This legislation protects the jobs of hard-working primary and secondary teachers with an LTC. This group was not previously covered by the employer parking lot bill from years ago.
Neither the House Bill nor the Senate bill passed, but the language was amended.
Representative Hefner successfully amended his language to SB1566 by Senator Lois Kolkhorst (R-Brenham).
Governor signed (6/15/2017) Effective Date 9/1/2017
Legalize the Bowie Knife
HB1935 by Representative John Frullo/Senator John Whitmire eliminates daggers, dirks, stilettos, poniards, swords, spears, and Bowie knives from Texas law, allowing them to be carried in Texas. Governor signed (6/15/2017) Effective Date 9/1/2017
LTC Range Qualifications and Veterans
SB138 by Senator Van Taylor/Representative Morgan Meyer to exempt certain military veterans and active duty service members with military range qualifications from the state required range portion of the LTC course. SB138 passed as an amendment to HB3784 Effective Date 9/1/2017
A viral social-media post is suggesting that it may be okay to shoot someone to defend a statue. Our Independent Program Attorneys beg to differ.
Here is U.S. & Texas LawShield® Independent Attorney Edwin Walker’s response:
Texas LawShield recently became aware of a viral Facebook post telling people they can shoot someone vandalizing a statute.
Based on recent events, we understand the importance of knowing whether or not this is valid legal information.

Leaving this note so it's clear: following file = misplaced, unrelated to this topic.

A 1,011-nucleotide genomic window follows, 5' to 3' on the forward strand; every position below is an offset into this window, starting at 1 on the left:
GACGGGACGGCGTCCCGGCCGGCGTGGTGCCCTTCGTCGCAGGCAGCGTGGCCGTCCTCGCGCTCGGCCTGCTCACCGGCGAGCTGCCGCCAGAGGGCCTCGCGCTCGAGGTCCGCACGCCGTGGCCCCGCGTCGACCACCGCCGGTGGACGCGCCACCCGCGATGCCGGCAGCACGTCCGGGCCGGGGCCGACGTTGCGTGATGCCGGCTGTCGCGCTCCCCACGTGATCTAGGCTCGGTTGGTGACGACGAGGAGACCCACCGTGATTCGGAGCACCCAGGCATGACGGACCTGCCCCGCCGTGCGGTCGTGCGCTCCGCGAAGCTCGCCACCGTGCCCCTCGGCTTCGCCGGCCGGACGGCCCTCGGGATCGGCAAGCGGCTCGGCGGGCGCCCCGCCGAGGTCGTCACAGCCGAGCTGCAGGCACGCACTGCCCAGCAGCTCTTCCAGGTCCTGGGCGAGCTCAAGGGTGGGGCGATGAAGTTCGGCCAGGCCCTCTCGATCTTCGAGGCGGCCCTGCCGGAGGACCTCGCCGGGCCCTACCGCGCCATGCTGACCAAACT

It appears this viral story started as a blog post that reported on one individual’s opinion on the use of force and/or deadly force to protect public property.
The position advocated by the Facebook post cited in the blog is not a very good idea.
The defense of property justifications (TPC 9.41, 9.42, and 9.43) are all based upon the finding that the person’s conduct was based upon a “reasonable belief” that the use of force is “immediately necessary” to prevent the harm to property.
With regard to deadly force, it can only be used if the person “reasonably believes that … the land or property cannot be protected or recovered by ANY other means.”
This presents a lot of room for a jury to find that someone was unreasonable in using force or deadly force to defend against an act of criminal mischief.
Further, deadly force can never be used in response to the crime of criminal mischief in the daytime.
Many people who have commented on this post have posed a “…but what if they come at me…” scenario.
It is true that the circumstances that allow for the use of force and/or deadly force can change instantly. If a person is simply trying to stop a vandal by shouting at him or calling the police, and as a result the vandal attempts to attack the person, then the person being attacked would be justified in using force and may even escalate to deadly force to defend themselves if they have a reasonable belief that they are going to be murdered.
However, if a person were to physically intervene to stop a vandal (any offensive, unwanted, or injurious touching is an assault) and then were to be physically assaulted themselves, the issue that a jury would have to decide is whether or not the person had disqualified themselves from claiming self-defense because of their initial “assault” on the vandal.
Needless to say, this is a very complex issue and should not have been addressed by anyone in a cavalier manner.
It is unfortunate that civilized behavior in our society has devolved to such a state that it is even necessary to consider these issues.
To learn more, we invite Members and guests to attend seminars and workshops presented by experienced attorneys as they discuss laws regarding the legal use of force and legal use of deadly force. To stay on the right side of the law, it is critical you stay current on any legal changes. Don’t miss this opportunity. Click Gun Law Seminar to find out more.